In summary, while specific anti-viral therapies exist, they must be used early in the disease course to be effective. Their limited efficacy later in the infection process means that the cornerstone of management remains supportive care with respiratory support (oxygen, ventilatory assistance), rest, antipyretics, analgesics, nutrition, and close observation [65]. New therapies to directly attenuate viral-induced pneumonia and lung injury are a priority.

MSCs—therapeutic potential for viral pneumonia

MSCs have been proposed as a promising therapeutic strategy in viral pneumonia because they possess immunomodulatory, anti-microbial, and pro-resolution properties (Fig. 1) [2]. MSCs can be easily sourced from various tissue types, and while the MSC optimal tissue source remains unclear, bone marrow (BM) and umbilical cord (UC) derived MSCs may be more effective than adipose tissue derived MSCs in pre-clinical acute lung injury models [69].

Fig. 1
figure 1

Mechanisms of action of MSCs which can counteract viral infection. (1) Viral infection leads to tissue damage at the delicate blood-air barrier in the lung. The release of inflammatory cytokines initiates further tissue damage with (2) inflammatory T-cell proliferation and differentiation to Th-1 and Th-17s, (3) inflammatory white cell recruitment from the blood and tissues leading to further inflammation, creation of neutrophil NETS, fibroblast differentiation, oedema fluid accumulation and significant barrier disruption. MSCs have been demonstrated to act on several of the injurious processes that occur in infection such as (4) Release of cytokines and chemokines which promote anti-inflammatory innate and adaptive cell phenotypes, (5) release of factors which prevent the formation of NETS, reduce barrier disruption, and (6) prevent fibroblast differentiation and promote PMN apoptosis. (7) MSC IL-10 production and production from anti-inflammatory monocytes induces regulatory B and T cells and promotes tissue protection and repair, and MSC IDO production regulates inflammatory T-cell proliferation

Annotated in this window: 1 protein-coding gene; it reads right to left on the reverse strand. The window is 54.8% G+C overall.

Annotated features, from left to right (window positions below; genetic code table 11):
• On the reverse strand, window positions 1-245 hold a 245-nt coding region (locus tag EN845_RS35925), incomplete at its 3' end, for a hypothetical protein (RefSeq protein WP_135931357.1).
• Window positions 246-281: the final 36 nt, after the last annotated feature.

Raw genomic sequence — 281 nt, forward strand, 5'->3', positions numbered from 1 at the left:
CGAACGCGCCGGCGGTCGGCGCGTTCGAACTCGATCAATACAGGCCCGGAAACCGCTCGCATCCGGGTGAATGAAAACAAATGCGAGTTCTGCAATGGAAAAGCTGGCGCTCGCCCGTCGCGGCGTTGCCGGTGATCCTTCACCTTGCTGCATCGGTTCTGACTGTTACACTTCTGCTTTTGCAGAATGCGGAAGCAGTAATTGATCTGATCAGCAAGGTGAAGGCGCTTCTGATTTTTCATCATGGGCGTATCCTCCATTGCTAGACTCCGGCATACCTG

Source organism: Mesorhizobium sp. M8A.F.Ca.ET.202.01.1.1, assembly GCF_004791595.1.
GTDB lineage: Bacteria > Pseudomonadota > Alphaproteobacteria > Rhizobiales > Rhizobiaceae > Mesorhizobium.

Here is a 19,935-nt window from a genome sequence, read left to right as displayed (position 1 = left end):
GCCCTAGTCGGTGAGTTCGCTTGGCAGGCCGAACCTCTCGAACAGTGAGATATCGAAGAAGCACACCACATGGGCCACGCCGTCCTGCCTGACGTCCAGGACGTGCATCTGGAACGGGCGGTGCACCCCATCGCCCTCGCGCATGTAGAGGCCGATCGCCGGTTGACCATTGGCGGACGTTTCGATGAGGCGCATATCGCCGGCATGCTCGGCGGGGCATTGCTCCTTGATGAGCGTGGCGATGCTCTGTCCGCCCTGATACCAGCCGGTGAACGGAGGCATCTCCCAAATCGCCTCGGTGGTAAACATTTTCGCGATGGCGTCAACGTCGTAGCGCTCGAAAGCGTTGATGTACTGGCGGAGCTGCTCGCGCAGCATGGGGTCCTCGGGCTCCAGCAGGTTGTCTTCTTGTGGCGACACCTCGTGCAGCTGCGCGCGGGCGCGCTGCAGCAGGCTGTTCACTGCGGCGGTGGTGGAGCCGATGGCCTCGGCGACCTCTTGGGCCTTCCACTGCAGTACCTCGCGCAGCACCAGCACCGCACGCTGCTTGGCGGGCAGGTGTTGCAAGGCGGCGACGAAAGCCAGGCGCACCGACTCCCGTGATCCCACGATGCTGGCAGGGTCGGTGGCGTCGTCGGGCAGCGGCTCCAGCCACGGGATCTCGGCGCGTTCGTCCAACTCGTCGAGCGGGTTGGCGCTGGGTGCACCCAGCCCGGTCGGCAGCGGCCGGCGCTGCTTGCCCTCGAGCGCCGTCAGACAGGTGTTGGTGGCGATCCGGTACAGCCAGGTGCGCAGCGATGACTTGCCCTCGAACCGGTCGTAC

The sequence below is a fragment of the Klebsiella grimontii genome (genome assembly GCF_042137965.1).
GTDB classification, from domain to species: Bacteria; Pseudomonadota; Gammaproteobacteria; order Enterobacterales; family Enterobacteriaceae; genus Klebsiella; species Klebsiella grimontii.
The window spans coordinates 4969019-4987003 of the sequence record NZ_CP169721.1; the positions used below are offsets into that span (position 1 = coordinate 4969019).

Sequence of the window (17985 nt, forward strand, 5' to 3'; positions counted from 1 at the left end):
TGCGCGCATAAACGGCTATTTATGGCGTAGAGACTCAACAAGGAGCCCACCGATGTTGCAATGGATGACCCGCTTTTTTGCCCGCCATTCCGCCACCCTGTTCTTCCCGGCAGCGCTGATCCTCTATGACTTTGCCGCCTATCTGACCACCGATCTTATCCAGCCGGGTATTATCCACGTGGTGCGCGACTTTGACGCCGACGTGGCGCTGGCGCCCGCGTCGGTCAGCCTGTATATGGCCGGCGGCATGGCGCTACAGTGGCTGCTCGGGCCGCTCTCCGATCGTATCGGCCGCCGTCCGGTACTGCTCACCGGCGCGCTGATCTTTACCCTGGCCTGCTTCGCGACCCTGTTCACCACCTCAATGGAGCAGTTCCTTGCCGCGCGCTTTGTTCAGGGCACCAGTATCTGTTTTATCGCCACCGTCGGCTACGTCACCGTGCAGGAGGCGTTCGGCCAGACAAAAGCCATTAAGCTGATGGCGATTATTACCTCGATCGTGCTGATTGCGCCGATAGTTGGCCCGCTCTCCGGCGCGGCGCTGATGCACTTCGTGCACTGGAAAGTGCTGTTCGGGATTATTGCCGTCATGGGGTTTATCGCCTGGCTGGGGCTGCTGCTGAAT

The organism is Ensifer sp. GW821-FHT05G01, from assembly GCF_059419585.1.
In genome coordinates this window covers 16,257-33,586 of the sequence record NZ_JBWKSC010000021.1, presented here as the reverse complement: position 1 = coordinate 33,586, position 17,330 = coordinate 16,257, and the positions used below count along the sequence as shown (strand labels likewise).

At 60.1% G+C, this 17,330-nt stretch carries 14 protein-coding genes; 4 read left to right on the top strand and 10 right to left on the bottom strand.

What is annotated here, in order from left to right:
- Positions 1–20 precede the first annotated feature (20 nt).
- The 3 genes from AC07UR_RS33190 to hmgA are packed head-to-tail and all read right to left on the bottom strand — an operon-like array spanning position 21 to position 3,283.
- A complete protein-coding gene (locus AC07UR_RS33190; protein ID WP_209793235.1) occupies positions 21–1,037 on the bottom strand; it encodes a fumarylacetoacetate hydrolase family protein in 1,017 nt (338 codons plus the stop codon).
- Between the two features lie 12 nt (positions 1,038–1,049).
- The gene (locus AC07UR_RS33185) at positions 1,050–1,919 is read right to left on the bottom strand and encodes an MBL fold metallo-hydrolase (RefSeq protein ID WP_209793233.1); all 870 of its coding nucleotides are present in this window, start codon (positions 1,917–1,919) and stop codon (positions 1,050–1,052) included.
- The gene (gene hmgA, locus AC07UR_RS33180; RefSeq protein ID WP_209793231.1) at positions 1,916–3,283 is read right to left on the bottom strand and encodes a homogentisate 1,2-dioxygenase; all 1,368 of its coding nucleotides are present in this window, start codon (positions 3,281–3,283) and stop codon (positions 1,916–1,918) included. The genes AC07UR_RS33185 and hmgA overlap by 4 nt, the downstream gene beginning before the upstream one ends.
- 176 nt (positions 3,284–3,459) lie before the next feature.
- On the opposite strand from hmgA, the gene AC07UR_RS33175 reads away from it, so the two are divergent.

MSC administration kinetics

Following systemic administration, MSCs are initially trapped in the lungs and subsequently ‘home’ and are retained in injured or inflamed areas [70]. Tracking studies utilizing radiolabelled or fluorescently labelled MSCs demonstrate MSCs lodge in the pulmonary vascular bed where they remain detectable for a few days with the majority of cells being cleared within 24–48 h although this may be prolonged in injured lungs [71, 72]. While in the pulmonary capillary bed, MSCs appear to ‘sense’ the surrounding inflammatory environment through cell surface damage and pathogen molecular pattern receptors [73,74,75] releasing a range of soluble elements of its ‘secretome’ in response.